Half-Time Score

These efforts resulted in the sale of 43 books on publication day across the US and UK Amazon websites. It boosted the book to about 1500 on the overall UK chart, and a highpoint of #9 in the UK spy thriller chart. It was the best I’ve achieved without an advert on one of the major eBook websites. Unfortunately, this kind of social media promotion can’t be sustained for more than a few days without annoying people, and slowly over the next week Powder Burn slid back to three or four books a day - and so... enter Plan B.

Price Promotion

I had deliberately held the book back from the other eBook publishing channels – Smashwords, B&N, Kobo – so that I could put Powder Burn into Kindle Select and use the oldest ebook promo trick in the book. Free. It’s been well documented that making books free on Amazon no longer works as well as it did a couple of years ago, but it worked well enough 12 months ago when a four day free period for TheFulcrum Files subsequently boosted it to #1 on Amazon.com Historical Mystery Chart.

The question was whether Amazon’s continued changes to its chart algorithms would have spoiled  'free' as an effective way of gathering further momentum. On the 9th April I decided to find out, I put Powder Burn into Kindle Select; programmed a three-day free promotion from the 17th April and then used ebookBooster.com to push it at all the websites that advertise free books to readers.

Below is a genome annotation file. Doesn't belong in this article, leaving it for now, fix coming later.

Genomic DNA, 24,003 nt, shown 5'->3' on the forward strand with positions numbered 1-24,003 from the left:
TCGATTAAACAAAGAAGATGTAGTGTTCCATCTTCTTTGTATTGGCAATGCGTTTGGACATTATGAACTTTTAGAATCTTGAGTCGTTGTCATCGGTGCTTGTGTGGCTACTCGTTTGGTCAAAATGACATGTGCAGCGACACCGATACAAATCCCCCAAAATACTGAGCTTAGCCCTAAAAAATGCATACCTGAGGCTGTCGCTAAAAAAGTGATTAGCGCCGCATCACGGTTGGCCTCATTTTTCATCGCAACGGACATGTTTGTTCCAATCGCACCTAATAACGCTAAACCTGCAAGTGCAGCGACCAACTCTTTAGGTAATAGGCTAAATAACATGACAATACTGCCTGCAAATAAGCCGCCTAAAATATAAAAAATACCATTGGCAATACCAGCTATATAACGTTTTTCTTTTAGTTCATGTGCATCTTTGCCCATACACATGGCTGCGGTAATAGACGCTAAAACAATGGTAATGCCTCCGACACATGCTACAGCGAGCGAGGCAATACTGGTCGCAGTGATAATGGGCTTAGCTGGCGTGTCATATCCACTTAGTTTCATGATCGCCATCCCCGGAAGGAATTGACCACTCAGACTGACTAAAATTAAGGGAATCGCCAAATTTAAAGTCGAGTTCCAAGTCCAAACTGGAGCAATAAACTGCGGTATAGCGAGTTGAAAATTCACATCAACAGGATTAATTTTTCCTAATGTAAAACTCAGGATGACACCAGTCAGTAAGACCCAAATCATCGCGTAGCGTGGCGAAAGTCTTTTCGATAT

Initially, the results were great – it hit #15 on the overall US Kindle free chart, and was top five in all the major thriller charts, with over 10,000 downloads. It came off free on the morning of the 20th April and I’m writing this 24 hours later before posting ready for my AE slot on 22nd April. So far since going back to paid, Powder Burn has sold precisely 7 copies. It may pick up as a result of all those downloads, but right now... I might need a Plan C!


Stephanie Zia said…
Huge thanks for this. Advertising for beta readers on Goodreads and FB sounds like an excellent idea. I too found the Make A Killing on Kindle book extremely useful. Especially the keyword Google Analytics/Amazon Search combination method & can second your recommendation. Have left KDP but dallying at this moment about putting a new book in. Would love an update on how it goes. All good luck for the next stage.
glitter noir said…
Thanks for the frank and detailed post, Mark. I think your plan C, for now, should be to continue with plans A and B--while turning out more books. Relentless persistence, plus talent and focus,will lead to the Yellow Brick Road. Price modification in itself doesn't seem to guarantee a thing. Possibility: join in on some team reduced price event--with exposure to the other members' fans. Just a thought. Cheers.
Chris Longmuir said…
Great post. I hadn't heard about ebookbooster.com. Is this a free service or do you have to pay for it? When I followed the link it didn't say!
Ruth Harris said…
Mark, thank you for such a detailed and well-thought out post. PB is still a baby & has a long time to find readers. Plan C might well proceed along those lines.
Mark Chisnell said…
Glad it was some help, folks, I will try and remember to update this in a few months so we can see how Plan B worked out medium-term.

I don't intend to do anything much different in Plan C, I'll probably add some BookBub advertising as apparently it's effective, even if expensive.

Reb, I think author-combos/price reductions do work. I've not tried anything like that, but mostly because I've not had time - but if someone else wants to volunteer to organise us...